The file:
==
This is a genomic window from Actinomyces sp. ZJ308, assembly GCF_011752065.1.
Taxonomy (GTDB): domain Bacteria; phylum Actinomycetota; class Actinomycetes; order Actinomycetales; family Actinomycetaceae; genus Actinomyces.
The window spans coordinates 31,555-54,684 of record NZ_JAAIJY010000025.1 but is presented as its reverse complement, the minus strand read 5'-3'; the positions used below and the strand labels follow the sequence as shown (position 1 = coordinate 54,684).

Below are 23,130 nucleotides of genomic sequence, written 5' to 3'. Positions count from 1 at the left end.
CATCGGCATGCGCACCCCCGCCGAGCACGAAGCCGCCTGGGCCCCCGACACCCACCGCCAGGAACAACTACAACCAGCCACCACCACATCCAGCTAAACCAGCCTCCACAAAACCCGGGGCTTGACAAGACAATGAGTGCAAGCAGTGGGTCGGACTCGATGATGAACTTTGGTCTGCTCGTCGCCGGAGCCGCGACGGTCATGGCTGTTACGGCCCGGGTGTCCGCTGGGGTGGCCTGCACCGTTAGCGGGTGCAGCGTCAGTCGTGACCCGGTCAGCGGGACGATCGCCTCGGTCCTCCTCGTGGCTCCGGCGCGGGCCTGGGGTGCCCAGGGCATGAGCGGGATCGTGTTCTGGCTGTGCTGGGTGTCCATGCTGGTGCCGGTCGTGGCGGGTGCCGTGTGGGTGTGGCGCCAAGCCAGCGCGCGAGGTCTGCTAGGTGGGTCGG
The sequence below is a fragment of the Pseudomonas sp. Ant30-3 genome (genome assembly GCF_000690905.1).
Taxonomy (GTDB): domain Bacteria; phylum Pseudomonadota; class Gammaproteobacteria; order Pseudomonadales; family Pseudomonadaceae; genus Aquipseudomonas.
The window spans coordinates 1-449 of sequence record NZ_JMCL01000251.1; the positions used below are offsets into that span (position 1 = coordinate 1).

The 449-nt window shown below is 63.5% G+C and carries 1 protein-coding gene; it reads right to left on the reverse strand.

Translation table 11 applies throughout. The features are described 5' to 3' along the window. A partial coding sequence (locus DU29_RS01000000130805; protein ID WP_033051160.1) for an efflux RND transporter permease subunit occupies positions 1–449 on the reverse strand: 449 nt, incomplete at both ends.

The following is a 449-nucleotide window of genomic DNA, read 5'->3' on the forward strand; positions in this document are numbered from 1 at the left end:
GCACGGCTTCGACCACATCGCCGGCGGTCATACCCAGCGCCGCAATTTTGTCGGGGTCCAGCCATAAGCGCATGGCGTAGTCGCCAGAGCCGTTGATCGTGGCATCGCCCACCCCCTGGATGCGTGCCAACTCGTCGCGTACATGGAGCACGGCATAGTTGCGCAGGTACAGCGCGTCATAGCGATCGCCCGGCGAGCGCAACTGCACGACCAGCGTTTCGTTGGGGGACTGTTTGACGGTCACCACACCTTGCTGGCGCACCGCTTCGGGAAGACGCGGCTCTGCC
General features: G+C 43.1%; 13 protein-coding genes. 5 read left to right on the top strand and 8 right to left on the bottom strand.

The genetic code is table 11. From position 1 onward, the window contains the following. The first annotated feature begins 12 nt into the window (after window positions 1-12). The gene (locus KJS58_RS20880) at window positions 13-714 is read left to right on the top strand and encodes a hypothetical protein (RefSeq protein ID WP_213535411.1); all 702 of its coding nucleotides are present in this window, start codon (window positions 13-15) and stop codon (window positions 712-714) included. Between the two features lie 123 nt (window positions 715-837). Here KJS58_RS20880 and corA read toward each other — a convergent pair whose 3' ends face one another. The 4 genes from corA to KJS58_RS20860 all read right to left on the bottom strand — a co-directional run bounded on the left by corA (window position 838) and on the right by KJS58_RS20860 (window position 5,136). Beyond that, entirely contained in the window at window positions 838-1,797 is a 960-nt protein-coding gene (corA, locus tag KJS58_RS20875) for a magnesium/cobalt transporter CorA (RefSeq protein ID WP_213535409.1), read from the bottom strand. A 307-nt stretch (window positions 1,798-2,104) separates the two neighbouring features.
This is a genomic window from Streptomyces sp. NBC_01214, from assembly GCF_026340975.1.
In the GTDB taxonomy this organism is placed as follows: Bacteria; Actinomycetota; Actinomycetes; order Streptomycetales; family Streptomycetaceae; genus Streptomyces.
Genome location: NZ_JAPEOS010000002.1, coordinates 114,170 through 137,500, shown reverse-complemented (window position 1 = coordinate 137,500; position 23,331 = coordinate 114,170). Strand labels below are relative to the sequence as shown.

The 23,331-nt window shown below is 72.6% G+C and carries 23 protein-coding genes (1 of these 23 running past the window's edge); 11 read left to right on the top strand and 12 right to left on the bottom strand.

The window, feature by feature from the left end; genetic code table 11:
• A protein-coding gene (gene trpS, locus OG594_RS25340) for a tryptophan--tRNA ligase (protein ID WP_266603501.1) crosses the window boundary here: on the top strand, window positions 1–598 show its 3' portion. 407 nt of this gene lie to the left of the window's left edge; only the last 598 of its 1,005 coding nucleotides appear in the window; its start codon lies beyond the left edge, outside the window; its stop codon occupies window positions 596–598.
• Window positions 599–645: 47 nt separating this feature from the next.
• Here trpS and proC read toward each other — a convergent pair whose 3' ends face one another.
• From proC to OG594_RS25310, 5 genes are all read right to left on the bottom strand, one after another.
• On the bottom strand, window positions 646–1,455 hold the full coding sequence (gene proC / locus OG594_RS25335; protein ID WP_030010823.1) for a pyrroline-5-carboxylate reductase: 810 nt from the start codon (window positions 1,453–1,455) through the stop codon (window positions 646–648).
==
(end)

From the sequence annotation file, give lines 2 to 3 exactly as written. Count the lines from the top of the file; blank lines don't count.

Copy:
Taxonomy (GTDB): domain Bacteria; phylum Actinomycetota; class Actinomycetes; order Actinomycetales; family Actinomycetaceae; genus Actinomyces.
The window spans coordinates 31,555-54,684 of record NZ_JAAIJY010000025.1 but is presented as its reverse complement, the minus strand read 5'-3'; the positions used below and the strand labels follow the sequence as shown (position 1 = coordinate 54,684).